Washington Presbytery has put forth a plan to try to resolve property issues with a Peters church that voted Sunday to break ties with the Presbyterian Church (USA), but its leaders say they will litigate ownership in civil court if forced to.
At Tuesday night’s special meeting in Eighty-Four, tremendous sympathy was expressed for the minority at Peters Creek Presbyterian Church who had opposed the break and who are now seeking to be declared “the true church” in the dispute. The meeting ended with the 80 ministers and elders gathered around a half dozen representatives of the minority, laying hands on them in prayer and singing Amazing Grace.
The Rev. David Bleivik, the general presbyter, said that if a court battle became necessary there was a possibility of financial assistance from both national headquarters and the regional synod.
“On every level we have sought to avoid legal action in accordance with [the biblical book of] Corinthians . . . . But if we are forced to defend the just side of this, we will prevail. I have no doubt,” he said.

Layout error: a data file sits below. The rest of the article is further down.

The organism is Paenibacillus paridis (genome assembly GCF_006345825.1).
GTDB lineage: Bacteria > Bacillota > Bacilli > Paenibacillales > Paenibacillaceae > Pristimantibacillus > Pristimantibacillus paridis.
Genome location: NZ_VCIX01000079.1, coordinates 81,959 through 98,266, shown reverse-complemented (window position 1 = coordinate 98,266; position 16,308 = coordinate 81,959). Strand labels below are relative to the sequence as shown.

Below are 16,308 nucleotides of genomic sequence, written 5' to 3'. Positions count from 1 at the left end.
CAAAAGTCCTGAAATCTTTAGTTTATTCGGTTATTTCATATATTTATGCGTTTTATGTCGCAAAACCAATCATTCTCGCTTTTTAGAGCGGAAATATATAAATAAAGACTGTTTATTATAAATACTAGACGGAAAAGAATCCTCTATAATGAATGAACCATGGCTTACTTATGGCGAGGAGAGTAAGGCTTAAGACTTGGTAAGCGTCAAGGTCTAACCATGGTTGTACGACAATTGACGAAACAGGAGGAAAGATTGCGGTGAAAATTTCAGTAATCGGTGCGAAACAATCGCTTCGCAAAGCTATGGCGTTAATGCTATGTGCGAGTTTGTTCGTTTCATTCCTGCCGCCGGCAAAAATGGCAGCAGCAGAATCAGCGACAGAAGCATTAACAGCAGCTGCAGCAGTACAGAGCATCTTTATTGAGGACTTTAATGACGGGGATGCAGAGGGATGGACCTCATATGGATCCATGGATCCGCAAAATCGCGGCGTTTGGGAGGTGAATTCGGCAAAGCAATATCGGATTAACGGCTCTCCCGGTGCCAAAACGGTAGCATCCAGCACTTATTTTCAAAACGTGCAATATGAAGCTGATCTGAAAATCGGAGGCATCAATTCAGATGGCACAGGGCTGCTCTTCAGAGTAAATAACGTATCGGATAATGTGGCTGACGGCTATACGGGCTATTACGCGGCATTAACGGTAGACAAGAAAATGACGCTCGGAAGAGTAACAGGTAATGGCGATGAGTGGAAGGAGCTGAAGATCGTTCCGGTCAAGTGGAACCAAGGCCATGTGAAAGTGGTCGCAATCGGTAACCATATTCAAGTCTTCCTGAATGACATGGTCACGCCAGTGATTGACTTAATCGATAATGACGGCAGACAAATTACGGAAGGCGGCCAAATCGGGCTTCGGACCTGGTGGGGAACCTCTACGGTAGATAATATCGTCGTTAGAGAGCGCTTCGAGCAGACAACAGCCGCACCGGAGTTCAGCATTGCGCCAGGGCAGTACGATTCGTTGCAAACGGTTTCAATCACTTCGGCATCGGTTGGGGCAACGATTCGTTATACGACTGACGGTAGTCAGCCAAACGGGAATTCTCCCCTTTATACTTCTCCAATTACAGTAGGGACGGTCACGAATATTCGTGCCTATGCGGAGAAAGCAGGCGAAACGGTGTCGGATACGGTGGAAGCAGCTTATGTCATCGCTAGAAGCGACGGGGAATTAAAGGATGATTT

“I have a deep place in my heart for the loyal minority because of what they have been through and how they have been treated.” Others at the meeting harshly criticized the conduct of Peters Creek leadership toward the minority.
Ray Peterson, an elder who is spokesman for the majority at Peters Creek, said later that whatever the presbytery said or proposed was irrelevant, since his congregation was no longer part of that denomination. He has previously expressed confidence that the majority from the church will receive a fairer, faster hearing in civil court than from the presbytery. The congregation took two votes, one 273-86 and on Sunday 207-26 to leave the PCUSA and affiliate with the more conservative Evangelical Presbyterian Church.
“The reason we disaffiliated from the PCUSA is so we did not have to contend with specious motions and initiatives from the Washington Presbytery,” Mr. Peterson said.
More details in tomorrow’s Pittsburgh Post-Gazette.